Pandemic causes historic €3bn losses for El Corte Inglés

The company increases its debt by €560m, which now stands at €3.8bn+

2 min
Image of the establishment in Plaça Catalunya in Barcelona.

BarcelonaThe covid-19 pandemic has caused historic losses for department store chain El Corte Inglés. The company closed its last fiscal year, which runs from March 2020 to February 2021, with a net loss of €2.9bn. In the previous year, ending in February 2020, just when the pandemic broke out in Spain, it made a profit of €310m.

The impact of the pandemic has a double effect on the company the company presided over by Marta Álvarez. On the one hand, due to closures forced by restrictions on trade as a result of covid-19. On the other hand, the company has had to update and speed to digitisation and e-commerce due to restrictions and changing customers habits. The company provisioned €2.5bn for the deterioration of inventories and tax credits, but at the same time had to accelerate its digital strategy with an update of assets for the transformation to a model with more presence of electronic sales, which took a large part of provisions.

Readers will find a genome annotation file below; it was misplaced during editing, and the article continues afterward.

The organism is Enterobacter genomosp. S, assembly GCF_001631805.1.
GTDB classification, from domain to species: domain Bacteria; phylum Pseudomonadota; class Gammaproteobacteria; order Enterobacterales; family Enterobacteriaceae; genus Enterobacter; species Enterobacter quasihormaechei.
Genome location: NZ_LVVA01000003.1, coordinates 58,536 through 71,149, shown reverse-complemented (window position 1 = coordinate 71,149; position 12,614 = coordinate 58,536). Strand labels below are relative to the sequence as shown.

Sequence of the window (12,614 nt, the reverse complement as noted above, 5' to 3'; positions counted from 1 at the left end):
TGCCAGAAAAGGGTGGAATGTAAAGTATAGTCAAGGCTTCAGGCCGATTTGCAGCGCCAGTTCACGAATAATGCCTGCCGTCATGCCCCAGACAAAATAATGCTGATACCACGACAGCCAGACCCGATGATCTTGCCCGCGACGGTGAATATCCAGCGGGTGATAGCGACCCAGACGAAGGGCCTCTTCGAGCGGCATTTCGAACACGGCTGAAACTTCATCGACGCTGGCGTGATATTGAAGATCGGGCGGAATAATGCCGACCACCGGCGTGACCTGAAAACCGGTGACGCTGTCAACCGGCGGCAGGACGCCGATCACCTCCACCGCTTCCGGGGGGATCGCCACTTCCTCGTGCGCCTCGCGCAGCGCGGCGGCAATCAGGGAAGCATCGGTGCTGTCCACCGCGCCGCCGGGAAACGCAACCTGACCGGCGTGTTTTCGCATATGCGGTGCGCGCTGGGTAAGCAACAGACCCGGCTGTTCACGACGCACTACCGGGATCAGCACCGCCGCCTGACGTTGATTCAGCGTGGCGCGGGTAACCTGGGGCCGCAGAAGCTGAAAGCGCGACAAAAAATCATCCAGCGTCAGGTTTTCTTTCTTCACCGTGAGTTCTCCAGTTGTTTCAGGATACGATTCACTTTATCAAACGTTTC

Despite all this, El Corte Inglés managed to maintain a good liquidity position, with €3.5bn. But the group's debt grew by €560m euros and reached €3.8m.

Adjustment of the workforce

The situation caused by the pandemic and the acceleration of the new business model also had an impact on the group's workplaces. During the past year, El Corte Inglés has implemented the largest workforce adjustment plan in its history, affecting 3,292 employees affecting 3,292 employees -about 4% of the workforce-, which is being carried out through voluntary redundancies and has not yet been completed.

The cuts were proposed in February and after negotiation with the unions, an offer of 33 days' salary per year worked, with a maximum of 24 months for leaving employees was made. In addition, they would receive a bonus linked to their seniority.

Despite the losses of the previous financial year, the group has advanced that in the first quarter of the current fiscal year (from March to May) sales in stores are meeting expectations with levels close to those of 2019.